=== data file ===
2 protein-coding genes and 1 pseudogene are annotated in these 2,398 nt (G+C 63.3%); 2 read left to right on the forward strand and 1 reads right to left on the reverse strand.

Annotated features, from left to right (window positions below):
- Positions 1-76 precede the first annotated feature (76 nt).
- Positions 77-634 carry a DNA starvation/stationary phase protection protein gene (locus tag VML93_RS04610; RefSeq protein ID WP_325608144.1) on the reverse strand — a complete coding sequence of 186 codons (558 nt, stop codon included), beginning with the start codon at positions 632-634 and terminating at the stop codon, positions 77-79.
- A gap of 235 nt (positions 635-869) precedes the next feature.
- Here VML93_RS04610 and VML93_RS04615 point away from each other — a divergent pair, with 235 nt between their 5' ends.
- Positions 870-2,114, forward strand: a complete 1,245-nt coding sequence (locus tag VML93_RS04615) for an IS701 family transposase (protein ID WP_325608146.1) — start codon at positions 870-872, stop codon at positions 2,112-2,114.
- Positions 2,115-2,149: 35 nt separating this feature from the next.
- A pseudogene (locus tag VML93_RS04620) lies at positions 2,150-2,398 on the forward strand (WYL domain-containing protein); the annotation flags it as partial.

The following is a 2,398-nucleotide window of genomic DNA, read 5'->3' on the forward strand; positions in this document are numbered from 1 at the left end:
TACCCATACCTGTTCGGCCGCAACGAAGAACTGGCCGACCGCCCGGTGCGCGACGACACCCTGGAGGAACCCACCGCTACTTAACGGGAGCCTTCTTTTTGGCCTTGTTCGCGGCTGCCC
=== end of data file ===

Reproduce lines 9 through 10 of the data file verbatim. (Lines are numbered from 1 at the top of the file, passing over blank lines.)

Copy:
- A pseudogene (locus tag VML93_RS04620) lies at positions 2,150-2,398 on the forward strand (WYL domain-containing protein); the annotation flags it as partial.

The following is a 2,398-nucleotide window of genomic DNA, read 5'->3' on the forward strand; positions in this document are numbered from 1 at the left end: